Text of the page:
In 1999, when Brookfield officials dedicated the Kesman Memorial Garden in Jaycee/Ehlert Park, Barbara Weyrick couldn’t have been happier.

The garden was a living memorial to her late parents, Martha and Tony Kesman, longtime south side residents who loved Ehlert Park. Weyrick’s donation of $10,000 was the seed money for the circular garden, which was laid out near the Korean War memorial in the park.

Brick pavers bordered the plants, which included many hostas from the Kesmans’ own home garden.

Last week, however, Weyrick told village officials she was “ashamed” of the way Brookfield has ignored the garden.

“I’m really upset how the Kesman Memorial Garden has been treated for the last 10 years,” said Weyrick, now a resident of Countryside and the assessor for the Township of Lyons. “I was livid.”

Weyrick said that she had last visited the garden about a year ago. On Aug. 5, Weyrick took her grandchild to see how the garden was faring.

“And I was ashamed,” she said.

“The hostas were gone, the beautiful plaque that [Trustee] Cathy [Colgrass Edwards] and I worked on is gone. There was nothing there but dirt.”

Since that time the garden has been spruced up somewhat, courtesy of Village Trustee David LeClere and his wife, but it’s not the same garden Weyrick dedicated a decade ago.

“I expected it to be forever-lasting,” she said. “It’s not supposed to be me maintaining it. I gave money to the village.”

Village President Michael Garvey apologized for the state of the garden and suggested that someone stole the hostas from the garden. The plaque had been damaged by vandals some time earlier. After Weyrick complained about the garden’s condition two weeks ago, the Department of Public Works had a replacement plaque made and installed it at the garden site.

“We offer our sincere apology,” Garvey told Weyrick at the village’s committee of the whole meeting on Aug. 10. “Now it will get the attention it should have gotten.”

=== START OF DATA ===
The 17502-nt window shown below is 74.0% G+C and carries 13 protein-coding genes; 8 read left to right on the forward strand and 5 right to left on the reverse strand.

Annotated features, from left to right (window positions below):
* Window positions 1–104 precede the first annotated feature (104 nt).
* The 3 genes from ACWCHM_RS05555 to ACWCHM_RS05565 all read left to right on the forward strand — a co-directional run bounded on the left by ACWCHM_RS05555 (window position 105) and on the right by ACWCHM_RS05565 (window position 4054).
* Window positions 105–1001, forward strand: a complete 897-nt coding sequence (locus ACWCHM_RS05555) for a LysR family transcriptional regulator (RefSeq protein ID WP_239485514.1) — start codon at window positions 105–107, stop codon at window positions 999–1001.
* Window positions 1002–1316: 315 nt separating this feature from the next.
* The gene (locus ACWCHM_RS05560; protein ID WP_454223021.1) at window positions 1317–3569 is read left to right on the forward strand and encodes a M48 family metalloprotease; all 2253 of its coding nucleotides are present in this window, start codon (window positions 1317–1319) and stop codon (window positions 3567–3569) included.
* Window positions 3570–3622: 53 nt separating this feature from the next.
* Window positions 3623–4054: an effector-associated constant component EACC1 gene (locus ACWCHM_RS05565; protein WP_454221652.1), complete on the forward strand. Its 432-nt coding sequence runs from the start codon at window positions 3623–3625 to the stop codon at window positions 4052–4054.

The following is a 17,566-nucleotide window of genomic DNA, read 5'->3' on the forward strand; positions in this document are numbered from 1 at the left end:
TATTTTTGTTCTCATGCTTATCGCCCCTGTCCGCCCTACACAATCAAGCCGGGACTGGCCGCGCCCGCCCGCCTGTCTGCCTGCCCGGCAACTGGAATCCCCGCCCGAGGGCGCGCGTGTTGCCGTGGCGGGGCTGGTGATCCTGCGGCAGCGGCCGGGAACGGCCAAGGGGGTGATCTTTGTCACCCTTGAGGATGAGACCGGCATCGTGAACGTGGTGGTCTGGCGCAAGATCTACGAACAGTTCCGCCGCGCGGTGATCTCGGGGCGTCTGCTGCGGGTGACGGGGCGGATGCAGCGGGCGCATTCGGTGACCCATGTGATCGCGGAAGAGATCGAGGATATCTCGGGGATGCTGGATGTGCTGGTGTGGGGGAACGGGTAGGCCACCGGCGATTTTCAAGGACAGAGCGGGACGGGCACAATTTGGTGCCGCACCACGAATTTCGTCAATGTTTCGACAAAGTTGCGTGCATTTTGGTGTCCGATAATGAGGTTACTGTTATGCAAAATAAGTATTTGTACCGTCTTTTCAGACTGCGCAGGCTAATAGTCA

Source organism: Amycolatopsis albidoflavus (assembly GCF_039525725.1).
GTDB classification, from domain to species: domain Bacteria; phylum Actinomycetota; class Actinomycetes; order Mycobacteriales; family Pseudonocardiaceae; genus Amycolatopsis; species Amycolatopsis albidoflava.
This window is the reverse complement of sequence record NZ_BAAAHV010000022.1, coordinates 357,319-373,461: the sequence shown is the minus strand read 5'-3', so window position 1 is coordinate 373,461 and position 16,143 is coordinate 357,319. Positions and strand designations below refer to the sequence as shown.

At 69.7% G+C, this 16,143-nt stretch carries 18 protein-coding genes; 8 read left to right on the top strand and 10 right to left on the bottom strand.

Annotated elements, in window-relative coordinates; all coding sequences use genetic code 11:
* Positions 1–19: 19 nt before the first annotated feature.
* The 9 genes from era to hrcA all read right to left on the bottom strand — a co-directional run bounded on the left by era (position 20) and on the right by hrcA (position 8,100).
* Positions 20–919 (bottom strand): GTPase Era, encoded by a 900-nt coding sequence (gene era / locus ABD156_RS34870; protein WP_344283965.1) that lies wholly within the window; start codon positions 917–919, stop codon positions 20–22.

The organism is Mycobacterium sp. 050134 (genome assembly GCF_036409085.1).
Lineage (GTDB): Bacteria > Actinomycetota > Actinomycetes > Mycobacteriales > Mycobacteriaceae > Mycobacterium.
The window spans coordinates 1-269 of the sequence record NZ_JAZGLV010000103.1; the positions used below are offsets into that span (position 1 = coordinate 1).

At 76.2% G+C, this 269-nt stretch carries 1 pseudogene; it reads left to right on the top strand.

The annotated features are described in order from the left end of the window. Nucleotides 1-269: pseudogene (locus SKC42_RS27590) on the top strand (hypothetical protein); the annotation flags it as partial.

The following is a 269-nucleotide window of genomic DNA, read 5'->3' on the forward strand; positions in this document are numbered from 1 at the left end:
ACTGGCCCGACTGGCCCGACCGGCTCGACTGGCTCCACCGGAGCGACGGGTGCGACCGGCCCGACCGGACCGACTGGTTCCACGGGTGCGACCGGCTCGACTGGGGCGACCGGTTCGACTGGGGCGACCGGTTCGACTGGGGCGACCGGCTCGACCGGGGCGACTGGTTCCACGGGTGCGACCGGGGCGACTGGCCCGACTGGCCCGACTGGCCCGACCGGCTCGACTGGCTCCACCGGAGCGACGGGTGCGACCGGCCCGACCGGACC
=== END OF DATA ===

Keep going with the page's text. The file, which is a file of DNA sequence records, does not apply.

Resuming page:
Exactly what happened to the plants formerly in the garden is unclear. Public Works Superintendent Al Kitzer, however, doubts they were stolen.

“I think the plants did not survive,” he said. “It’s a very open, hot area there. We lose a lot of plants to heat stress every year. We do our best to keep the foliage alive.”

The Brookfield Jaycees applied in 2003 to take on the Kesman Garden for the village’s Adopt-A-Spot program, and members of that group last worked on the garden in the spring, according to Nicole Gilhooley, chairwoman of the Brookfield Beautification Commission, which oversees the Adopt-A-Spot program.

But the extent of Adopt-A-Spot efforts is pulling weeds and general cleanup. Watering, mulching and planting is left to the village. Throughout the years, Weyrick said she also planted hostas from her own garden to replace ones that disappeared.

There’s no water source close to the garden, which may have contributed to the demise of the plants.

While the members of the Beautification Committee try to monitor the Adopt-A-Spot locations, it’s tough to do a comprehensive check regularly, since there are 50 such locations in the village, Gilhooley said.

However, Gilhooley said that the garden will be put on the project list for the fall Project NICE cleanup effort by the committee, and that Weyrick will get an invite to that event as well.

As for new plantings, Gilhooley said that her recommendation would be that the village go with more native plants that can survive without needing so much water.

“We’re going to resolve it,” Gilhooley said. “That’s the bottom line.”